11.   Core multi-nationals use peripheral global production for export back to the core, but also as a way to penetrate large local markets.

12.   Taylorism is alive and well in the global south.  Deskilling is part of the effort to lower labor costs.  However, Suwandi does not add that computerization has modernized ‘Taylorism’ to be even more precise.  It could be called ‘Gatesism’ now!

13.   While capital has ultimate flexibility to move about the world, human labor is restricted by immigration laws.

14.    International ‘monopolies’ (really oligopolies) have made price-cutting and price competition mostly obsolete.  On this level, competition is a figment of free market ideology, not fact.

15.    Average hourly compensation differences between the US/ UK/ Germany/ Japan on the one hand and Mexico/ Indonesia/ China/ India are huge, with India having the cheapest labor.  This accounts for vast differences in average unit labor costs.  For instance, the average profit rate for the iPhone 4 was 59% in 2010.  1.8% of the final cost went to assembly costs in China.  And you wonder why Apple executives and stockholders are rich?
Suwandi does not address the issues of computerization, robots or AI directly, so the inference is that all jobs lost in the global north are due to the transfer of labor to the global south. Kim Moody and others have noted that local technology is actually one of the other main drivers for unemployment and low pay in the global north.  Suwandi doesn't deal with super-exploitation issues within the global north – i.e. ethnic or regional super-exploitation.  He treats China as an exception to the rule while assuming China is capitalist, and not a mixed economy dominated by certain levels of planning and a dominant deformed workers' state.  That might explain his ‘exception.’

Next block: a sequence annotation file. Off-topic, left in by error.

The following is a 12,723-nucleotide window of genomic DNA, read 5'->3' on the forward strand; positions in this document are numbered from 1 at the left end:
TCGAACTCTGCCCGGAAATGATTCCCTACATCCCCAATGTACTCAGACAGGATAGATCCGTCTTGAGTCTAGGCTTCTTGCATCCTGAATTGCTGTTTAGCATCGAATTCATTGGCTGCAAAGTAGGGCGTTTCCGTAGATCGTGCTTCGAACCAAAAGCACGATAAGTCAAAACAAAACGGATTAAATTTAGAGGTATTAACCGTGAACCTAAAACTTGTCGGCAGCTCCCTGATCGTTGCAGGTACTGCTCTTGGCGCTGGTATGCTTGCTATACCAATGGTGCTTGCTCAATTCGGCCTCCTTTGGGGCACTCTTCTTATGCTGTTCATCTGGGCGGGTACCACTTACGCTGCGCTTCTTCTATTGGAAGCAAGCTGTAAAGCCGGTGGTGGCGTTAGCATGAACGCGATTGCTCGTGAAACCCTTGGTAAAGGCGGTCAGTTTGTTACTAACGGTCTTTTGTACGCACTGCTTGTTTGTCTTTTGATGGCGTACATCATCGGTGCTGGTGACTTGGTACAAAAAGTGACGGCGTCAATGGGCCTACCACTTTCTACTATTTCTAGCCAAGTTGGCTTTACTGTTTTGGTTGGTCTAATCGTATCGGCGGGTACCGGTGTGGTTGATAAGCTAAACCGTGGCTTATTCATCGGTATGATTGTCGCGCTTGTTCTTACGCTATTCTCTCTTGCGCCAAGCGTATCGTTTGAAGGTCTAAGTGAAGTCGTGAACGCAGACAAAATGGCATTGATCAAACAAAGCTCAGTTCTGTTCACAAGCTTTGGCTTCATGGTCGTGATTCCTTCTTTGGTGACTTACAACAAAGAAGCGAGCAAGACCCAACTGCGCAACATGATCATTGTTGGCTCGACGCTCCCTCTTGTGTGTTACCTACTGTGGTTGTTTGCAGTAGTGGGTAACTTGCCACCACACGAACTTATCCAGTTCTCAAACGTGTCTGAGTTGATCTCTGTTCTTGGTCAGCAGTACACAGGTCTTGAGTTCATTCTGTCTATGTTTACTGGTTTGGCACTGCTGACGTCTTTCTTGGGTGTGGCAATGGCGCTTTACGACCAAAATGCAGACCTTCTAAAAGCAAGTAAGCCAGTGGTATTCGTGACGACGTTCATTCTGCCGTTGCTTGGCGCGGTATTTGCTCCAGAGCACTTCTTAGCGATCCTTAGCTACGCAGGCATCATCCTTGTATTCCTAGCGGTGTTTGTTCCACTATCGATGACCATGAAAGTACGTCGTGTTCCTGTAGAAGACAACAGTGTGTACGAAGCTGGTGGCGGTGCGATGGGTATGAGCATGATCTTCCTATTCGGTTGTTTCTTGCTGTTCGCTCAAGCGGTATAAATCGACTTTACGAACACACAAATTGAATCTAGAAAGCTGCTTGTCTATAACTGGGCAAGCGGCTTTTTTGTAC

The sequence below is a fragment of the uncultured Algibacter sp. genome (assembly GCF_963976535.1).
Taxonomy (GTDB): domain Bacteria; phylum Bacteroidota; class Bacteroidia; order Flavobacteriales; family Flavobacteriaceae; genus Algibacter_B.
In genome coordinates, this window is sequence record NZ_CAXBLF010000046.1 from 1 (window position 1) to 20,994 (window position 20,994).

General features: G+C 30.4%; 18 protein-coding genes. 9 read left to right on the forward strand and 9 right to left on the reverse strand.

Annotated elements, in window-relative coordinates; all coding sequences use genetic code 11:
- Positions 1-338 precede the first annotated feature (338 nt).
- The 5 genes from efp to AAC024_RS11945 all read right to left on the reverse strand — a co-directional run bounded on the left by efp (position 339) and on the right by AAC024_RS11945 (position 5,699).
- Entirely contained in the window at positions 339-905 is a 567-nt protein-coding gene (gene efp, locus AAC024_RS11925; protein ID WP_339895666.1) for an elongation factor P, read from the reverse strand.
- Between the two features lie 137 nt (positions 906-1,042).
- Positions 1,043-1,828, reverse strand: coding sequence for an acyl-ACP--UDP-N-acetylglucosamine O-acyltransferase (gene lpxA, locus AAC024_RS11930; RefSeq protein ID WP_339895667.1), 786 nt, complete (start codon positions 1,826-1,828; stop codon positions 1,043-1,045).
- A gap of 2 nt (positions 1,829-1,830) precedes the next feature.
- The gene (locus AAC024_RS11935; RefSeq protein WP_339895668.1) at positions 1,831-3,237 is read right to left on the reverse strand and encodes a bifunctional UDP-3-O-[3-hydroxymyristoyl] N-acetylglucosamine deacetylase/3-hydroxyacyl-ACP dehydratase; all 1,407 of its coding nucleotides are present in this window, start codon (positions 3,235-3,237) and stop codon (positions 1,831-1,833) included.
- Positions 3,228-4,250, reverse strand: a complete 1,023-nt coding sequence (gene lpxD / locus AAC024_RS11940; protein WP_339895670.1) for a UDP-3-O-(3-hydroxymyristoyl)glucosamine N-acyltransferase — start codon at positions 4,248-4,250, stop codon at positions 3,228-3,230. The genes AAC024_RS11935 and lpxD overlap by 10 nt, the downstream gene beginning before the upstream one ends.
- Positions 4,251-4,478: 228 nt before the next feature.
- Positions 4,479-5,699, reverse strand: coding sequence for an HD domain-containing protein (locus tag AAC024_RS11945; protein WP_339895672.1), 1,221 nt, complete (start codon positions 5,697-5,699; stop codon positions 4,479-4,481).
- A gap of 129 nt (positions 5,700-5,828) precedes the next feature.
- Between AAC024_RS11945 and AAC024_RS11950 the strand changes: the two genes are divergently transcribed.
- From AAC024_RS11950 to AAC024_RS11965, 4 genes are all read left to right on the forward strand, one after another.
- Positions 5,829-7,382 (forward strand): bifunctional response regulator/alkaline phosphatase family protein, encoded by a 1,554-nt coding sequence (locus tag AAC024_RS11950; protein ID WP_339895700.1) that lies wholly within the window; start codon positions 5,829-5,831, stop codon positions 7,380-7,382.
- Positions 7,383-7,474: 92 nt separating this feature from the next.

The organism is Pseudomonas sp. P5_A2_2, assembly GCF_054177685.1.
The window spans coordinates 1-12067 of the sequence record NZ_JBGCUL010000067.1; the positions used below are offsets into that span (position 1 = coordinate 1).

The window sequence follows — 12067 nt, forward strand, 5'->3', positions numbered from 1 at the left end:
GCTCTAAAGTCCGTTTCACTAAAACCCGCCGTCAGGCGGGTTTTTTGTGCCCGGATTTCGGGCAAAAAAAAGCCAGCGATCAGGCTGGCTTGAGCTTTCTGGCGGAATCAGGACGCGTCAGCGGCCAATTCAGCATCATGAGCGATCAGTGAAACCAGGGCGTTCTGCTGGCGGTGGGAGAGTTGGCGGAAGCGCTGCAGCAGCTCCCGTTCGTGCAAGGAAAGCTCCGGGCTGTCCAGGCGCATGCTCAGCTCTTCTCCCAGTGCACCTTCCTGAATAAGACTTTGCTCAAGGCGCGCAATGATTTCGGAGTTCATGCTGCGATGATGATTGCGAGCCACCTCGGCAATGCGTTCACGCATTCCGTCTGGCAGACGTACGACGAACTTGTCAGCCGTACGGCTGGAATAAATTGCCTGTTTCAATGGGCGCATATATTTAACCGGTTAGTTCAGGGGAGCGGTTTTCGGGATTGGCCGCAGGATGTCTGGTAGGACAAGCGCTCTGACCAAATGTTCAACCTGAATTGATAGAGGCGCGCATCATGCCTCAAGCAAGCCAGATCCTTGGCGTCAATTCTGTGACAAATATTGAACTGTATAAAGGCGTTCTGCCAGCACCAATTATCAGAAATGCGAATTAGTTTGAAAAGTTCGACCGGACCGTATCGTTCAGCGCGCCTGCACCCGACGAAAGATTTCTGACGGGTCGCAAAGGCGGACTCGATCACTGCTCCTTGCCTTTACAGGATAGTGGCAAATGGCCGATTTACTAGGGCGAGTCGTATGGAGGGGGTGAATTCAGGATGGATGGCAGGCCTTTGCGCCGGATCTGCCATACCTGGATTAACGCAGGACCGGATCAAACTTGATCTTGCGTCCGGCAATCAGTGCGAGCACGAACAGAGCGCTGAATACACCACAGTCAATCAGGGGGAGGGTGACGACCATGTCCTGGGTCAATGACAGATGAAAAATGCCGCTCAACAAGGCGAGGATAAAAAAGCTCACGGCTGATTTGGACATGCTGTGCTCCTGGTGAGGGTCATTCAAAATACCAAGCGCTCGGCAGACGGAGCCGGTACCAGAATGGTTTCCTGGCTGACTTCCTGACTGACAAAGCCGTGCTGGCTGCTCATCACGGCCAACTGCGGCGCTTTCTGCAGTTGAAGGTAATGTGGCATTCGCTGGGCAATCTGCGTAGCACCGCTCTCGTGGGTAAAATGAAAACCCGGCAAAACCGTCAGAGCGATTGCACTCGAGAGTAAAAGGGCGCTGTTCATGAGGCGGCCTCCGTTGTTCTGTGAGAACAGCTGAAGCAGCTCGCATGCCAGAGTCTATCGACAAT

2014 Strike in Indonesia - 1 Million Go Out

This is generally a helpful book, especially for those not familiar with this topic.  However, Suwandi does not have enough economic statistics to ‘prove’ the level of profit coming from cheap labor in the global south, though the inferences are direct.  As he points out, corporate GDP figures hide profits and labor by allocating all gains to the country where the corporation is legally located, its ‘home’ - though some authors have been able to reveal them.  “Arms Length Contracting” profit flows are entirely invisible in standard economic statistics.  So in a way, international capital attempts to statistically launder their profitability by hiding the true value of value chains.  This is why Marx called labor exploitation “the hidden abode of production.”